This all seems to be related to what one of our endpoint guys has been saying which is: when a client connects to a gateway and established a VPN tunnel with either the Endpoint Security VPN or the Mobile for Windows clients, it does not look for a MAB license or a Endpoint container license - all it looks for is whether there is a free office mode address available. As we all agree upon, the available office mode address space can be provided by either the MAB license or the endpoint security container/sandblast license, or potentially both. 

 

When a Mobile for Windows user connects in, this is not shown as a MAB user, but it is shown as a OM license being consumed. The same is true when a Endpoint Security VPN client connects into to a gateway without policy server, but with MAB enabled and the SSLVPN license component - another OM address being consumed, but this is not seen as a MAB user. 

So, that is why I disagree with your statement. Rather I do agree with it, but it is an invalid in this case. I agree with you because I think you are right: an Endpoint Security VPN client will not use a MAB license. But that is irrelevant as neither does a Mobile for Windows client. You can easily see this when you try connecting with either client with only the MAB blade enabled - the MAB user count does not increment. What they are really using is the OM address space that a MAB or endpoint container license provides and you can see this is various place, including a VPN debug.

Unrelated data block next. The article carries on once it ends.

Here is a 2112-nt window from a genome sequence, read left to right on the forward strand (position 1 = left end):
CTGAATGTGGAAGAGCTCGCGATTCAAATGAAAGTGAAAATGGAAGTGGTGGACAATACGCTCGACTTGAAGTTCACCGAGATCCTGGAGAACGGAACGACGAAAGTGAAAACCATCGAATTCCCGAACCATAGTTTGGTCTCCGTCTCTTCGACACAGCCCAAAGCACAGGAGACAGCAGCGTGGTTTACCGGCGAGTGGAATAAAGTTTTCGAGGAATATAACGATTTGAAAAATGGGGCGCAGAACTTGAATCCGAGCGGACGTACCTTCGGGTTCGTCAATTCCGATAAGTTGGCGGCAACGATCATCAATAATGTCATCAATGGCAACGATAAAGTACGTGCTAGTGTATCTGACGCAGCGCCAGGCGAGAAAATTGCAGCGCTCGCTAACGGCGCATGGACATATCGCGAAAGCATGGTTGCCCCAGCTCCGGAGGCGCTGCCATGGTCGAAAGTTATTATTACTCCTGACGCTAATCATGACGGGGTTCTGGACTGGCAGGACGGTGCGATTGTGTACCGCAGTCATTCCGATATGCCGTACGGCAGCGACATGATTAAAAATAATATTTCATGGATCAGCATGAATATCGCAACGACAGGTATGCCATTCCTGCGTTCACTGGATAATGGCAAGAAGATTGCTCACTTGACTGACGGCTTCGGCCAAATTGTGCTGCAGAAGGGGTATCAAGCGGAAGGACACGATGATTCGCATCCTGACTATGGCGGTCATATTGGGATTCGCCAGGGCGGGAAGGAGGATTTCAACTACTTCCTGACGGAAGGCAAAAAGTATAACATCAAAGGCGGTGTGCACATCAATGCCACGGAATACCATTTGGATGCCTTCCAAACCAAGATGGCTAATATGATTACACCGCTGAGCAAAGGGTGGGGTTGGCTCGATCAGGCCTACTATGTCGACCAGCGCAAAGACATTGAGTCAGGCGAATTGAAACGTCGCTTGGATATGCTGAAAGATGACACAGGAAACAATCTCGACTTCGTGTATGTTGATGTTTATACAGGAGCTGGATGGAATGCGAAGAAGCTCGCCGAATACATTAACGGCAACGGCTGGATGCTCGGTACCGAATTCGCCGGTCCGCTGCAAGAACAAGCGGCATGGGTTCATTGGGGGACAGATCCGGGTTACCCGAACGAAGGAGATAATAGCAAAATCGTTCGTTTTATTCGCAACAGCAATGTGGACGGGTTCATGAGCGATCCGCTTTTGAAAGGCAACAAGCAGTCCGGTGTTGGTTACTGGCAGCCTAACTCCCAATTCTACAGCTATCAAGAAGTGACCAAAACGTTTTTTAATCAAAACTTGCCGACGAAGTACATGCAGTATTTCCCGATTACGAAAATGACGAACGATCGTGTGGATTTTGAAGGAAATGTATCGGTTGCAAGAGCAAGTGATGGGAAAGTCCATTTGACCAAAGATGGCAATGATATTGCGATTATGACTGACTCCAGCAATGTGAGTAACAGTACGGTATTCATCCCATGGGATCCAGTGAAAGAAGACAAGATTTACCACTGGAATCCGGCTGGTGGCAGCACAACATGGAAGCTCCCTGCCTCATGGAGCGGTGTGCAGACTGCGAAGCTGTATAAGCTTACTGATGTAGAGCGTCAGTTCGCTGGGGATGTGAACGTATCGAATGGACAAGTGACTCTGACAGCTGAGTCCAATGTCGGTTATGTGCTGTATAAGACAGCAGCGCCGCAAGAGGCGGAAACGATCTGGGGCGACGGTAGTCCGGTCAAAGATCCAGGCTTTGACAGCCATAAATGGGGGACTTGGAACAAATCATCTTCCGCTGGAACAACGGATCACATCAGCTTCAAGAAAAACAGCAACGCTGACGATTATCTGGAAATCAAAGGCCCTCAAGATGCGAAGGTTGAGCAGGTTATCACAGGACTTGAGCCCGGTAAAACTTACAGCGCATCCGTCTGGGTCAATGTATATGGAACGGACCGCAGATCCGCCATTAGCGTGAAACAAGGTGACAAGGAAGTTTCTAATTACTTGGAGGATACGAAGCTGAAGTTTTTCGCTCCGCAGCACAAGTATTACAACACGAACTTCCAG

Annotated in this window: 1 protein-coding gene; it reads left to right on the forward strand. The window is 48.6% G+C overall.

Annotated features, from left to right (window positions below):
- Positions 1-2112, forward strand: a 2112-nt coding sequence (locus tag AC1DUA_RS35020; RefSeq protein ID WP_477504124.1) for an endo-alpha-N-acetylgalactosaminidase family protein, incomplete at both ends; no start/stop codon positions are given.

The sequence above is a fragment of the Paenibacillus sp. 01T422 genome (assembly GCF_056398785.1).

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Check Point Mobile (which is the Endpoint VPN Client without the Desktop Firewall) can be used with MAB licenses and is tracked based on concurrent connected users.
Check Point Mobile can operate as IPsec or SSL VPN (Visitor Mode).
SNX is the same deal except it uses Visitor Mode only (I believe).

The Full Endpoint VPN client uses Endpoint licenses and is licensed based on number of installed clients (not necessarily connected ones).
Full Endpoint VPN clients should never use MAB licenses.